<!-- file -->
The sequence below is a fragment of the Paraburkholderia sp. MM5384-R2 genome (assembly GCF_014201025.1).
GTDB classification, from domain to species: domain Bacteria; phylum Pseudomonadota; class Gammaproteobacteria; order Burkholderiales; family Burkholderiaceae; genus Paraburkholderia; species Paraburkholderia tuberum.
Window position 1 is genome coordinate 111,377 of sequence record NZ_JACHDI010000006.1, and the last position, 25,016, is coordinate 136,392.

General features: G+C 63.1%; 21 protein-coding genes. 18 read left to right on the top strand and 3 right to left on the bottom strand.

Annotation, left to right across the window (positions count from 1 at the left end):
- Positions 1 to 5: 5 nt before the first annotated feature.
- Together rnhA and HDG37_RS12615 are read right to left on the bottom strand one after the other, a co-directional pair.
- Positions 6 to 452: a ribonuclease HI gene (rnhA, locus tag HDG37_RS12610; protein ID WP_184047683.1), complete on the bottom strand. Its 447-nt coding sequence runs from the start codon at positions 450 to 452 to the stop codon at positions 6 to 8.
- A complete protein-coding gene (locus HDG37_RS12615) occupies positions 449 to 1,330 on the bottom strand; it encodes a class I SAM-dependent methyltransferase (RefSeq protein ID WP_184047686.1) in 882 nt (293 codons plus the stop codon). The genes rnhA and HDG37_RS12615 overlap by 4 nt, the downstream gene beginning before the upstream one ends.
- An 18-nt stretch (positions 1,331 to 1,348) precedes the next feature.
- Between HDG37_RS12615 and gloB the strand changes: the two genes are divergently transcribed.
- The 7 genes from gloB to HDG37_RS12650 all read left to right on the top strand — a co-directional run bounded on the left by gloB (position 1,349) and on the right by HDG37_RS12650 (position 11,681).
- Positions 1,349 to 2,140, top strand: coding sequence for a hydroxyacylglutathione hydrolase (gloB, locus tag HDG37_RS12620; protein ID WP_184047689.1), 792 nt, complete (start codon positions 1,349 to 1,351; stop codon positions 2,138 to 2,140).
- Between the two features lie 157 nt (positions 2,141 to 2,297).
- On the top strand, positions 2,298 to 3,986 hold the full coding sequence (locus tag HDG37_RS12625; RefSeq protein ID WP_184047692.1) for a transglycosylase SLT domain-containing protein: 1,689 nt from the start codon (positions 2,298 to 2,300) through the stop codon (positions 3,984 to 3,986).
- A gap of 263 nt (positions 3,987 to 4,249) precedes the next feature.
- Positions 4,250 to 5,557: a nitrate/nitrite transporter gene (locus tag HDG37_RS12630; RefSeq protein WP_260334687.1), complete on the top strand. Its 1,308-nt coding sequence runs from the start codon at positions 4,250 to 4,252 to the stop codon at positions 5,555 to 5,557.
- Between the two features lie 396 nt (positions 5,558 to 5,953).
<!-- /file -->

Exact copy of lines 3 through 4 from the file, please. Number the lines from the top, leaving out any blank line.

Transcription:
Window position 1 is genome coordinate 111,377 of sequence record NZ_JACHDI010000006.1, and the last position, 25,016, is coordinate 136,392.

General features: G+C 63.1%; 21 protein-coding genes. 18 read left to right on the top strand and 3 right to left on the bottom strand.